Two papers on self reported questions were administered to the physical therapy students in the three universities. The first page included an introductory statement which explained the purpose of collecting data and comprised demographic questions about student's age, gender, academic level, geographic location of residence. Other questions were about body weight and height, smoking status, and/or presence of any health problems. The questionnaire was anonymous as a guarantee of the confidentiality of the information obtained. The second paper included the Arabic version of a validated questionnaire about barriers to physical activity/exercise which has been transformed from the original English version 29 , to the Arabic version by Musaiger et al . 21 .The questionnaire was self-reported with closed-response format consisting of 14 items questioning barriers or obstacles to physical activity/exercise among college students. The items were categorized into three categories: personal, environmental, and social barriers. Each category has different subcategories as shown in the tables. Students were instructed to judge each item which represents a potential barrier to exercising and report a response option from "very important", "somewhat important", or "not important" in front of each barrier.
2.4.2. Body mass index (BMI)
Body weight and height were reported by the students and Body mass index was calculated as (BMI = weight in kg/height in m 2 ) 30 .The students were divided into: (a) normal weight students with a BMI of 18.5-24.9 Kg/m2 (b) overweight students with a BMI of 25-29.9 Kg/m2 (c) and obese students with a BMI of ≥ 30 Kg/m2 31 .
2.5. Statistical analysis
First, the observed frequencies of students’ responses to each item of the questionnaire were classified according to students’ body weight status, rural or urban residency, and geographic locations of habitation; and were introduced to a contingency table. Then the Chi-squared test was used to assess the statistically significant difference among the categorical variables in the rows and columns of the contingency tables 32 , and the data were displayed as percentage frequency distributions. Online Social Science Statistics software was used to analyze the data. Values of p< 0.05 were considered as statistically significant.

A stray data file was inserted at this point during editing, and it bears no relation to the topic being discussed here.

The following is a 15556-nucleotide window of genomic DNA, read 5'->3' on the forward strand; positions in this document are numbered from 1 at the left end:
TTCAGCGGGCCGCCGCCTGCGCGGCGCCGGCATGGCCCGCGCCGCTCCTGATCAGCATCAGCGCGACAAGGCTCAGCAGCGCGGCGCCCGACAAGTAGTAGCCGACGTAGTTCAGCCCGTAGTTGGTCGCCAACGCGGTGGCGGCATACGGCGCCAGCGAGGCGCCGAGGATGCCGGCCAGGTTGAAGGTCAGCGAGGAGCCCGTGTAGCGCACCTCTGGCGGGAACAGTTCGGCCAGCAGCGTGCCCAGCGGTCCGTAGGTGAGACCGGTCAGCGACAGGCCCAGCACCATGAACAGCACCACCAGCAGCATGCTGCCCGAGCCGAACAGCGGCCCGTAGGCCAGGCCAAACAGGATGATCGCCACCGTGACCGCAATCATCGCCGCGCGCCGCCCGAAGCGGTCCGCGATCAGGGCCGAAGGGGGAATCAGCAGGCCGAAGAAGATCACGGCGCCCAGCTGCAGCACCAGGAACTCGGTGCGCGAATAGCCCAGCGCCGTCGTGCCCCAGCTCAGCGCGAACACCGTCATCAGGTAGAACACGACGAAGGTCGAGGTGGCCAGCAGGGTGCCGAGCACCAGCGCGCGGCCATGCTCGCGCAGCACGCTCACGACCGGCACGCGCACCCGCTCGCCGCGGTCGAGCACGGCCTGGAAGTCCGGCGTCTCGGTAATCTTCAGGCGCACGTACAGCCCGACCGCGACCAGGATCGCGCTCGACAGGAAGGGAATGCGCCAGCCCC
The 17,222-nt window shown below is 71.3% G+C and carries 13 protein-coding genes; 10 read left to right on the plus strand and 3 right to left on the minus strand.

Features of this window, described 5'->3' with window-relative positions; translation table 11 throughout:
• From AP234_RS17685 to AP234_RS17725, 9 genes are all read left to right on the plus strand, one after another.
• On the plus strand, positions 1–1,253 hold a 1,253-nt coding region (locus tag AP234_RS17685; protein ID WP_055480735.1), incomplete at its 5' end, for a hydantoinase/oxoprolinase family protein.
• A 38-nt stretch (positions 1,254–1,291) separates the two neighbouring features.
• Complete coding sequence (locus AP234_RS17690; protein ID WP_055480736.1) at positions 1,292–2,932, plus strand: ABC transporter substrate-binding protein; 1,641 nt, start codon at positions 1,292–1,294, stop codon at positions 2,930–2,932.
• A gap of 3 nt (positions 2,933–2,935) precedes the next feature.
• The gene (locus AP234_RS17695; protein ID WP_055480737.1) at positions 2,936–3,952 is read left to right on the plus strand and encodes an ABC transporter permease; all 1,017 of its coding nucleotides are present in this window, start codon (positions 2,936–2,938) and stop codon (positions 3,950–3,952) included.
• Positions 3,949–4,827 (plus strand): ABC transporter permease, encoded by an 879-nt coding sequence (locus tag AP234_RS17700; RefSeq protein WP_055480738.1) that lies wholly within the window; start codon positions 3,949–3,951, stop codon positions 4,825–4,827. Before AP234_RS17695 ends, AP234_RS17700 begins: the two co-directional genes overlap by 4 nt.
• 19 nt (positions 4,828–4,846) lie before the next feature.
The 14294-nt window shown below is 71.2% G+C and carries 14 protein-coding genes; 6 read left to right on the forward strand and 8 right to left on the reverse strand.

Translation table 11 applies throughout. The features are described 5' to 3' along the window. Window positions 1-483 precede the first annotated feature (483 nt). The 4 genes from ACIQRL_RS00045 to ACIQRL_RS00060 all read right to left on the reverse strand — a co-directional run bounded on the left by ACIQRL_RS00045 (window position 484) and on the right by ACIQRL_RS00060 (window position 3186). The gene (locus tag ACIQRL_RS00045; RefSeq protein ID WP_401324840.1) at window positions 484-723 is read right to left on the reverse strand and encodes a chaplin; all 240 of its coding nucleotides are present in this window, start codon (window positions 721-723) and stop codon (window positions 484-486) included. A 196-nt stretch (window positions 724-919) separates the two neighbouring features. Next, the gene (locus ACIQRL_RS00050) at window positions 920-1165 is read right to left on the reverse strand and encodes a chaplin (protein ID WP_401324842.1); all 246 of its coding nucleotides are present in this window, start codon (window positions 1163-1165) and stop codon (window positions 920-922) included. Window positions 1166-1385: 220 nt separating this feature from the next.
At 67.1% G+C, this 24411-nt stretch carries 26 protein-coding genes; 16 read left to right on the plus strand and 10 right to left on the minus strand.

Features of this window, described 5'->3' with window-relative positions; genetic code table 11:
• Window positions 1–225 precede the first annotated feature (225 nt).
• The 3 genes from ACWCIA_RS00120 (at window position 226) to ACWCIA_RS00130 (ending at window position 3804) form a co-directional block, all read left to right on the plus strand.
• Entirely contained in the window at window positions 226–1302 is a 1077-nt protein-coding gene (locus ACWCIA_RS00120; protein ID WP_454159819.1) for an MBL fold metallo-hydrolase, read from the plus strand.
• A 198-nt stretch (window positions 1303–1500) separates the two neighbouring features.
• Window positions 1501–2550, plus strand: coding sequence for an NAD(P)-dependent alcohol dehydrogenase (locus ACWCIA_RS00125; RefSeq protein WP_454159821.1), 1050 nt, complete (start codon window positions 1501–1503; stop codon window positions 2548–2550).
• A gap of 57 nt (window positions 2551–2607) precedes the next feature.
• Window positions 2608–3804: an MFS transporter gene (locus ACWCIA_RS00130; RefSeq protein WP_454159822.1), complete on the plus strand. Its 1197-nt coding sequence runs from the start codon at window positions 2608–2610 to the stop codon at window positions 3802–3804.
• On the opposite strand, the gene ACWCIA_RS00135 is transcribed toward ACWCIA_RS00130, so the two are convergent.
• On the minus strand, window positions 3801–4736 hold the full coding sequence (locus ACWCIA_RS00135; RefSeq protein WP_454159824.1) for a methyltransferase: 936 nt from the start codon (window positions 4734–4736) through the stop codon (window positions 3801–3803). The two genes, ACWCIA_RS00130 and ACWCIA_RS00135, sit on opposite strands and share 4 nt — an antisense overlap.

As shown in false , the most important barriers to exercise perceived by the highest percentage of normal weight students were not having access to convenient exercise places (36%) and lack of time (51.4%), while the somewhat important exercise barriers were lack of motivation (36%), lack of skills (43%), lack of friends' support (38.5 %), and lack of information (39%). For overweight students, the most important barrier to exercise perceived by the highest percentage of these students was a lack of time (46.8%), and the somewhat important barriers to exercise were lack of motivation (47%), lack of enjoyment (39.7%), lack of skills (41%), lack of friends' support (43.9%), not having access to the proper exercise places (45%). For obese students, the somewhat important barriers to exercise perceived by the highest percentage of these students were lack of motivation (46.7%), lack of enjoyment (40%), not having access to the proper exercise places (42.7%), and lack of time (46.1%). In addition, table 1 also shows that, the perception of eight barriers to exercise/physical activity was significantly different among students with different BMI. Moreover, as shown in false , the perception of several barriers to exercise was significantly different between urban and rural students either these students were normal weight, overweight, or obese. Furthermore, as shown in false , the perception of several barriers to exercise was also significantly different between students coming from various country’s locations.
This study has investigated the barriers to exercise/physical activity practice among physical therapy college students who have different BMI and residence and who come from different geographic locations in Egypt. The major findings of this study are: several barriers to exercise/physical activity were significantly different among physiotherapy students with different BMI. This finding can be supported by similar findings from earlier studies 33 , 34 , 35 , 36 , 37 . Higher BMI was found to be associated with more personal and social perceived barriers to exercise 33 , and even more fear of injury 34 . Ball et al. 35 , considered fatness as an important barrier to exercise in the overweight subjects, and subject's perception of being an overweight or obese was considered as a cognitive barrier to physical activity 36 . Furthermore, fat persons may receive cruelly sarcastic comments while exercising at the gym or outdoors, this can be devastating for their self-confidence and would stop them from keeping exercising 37 .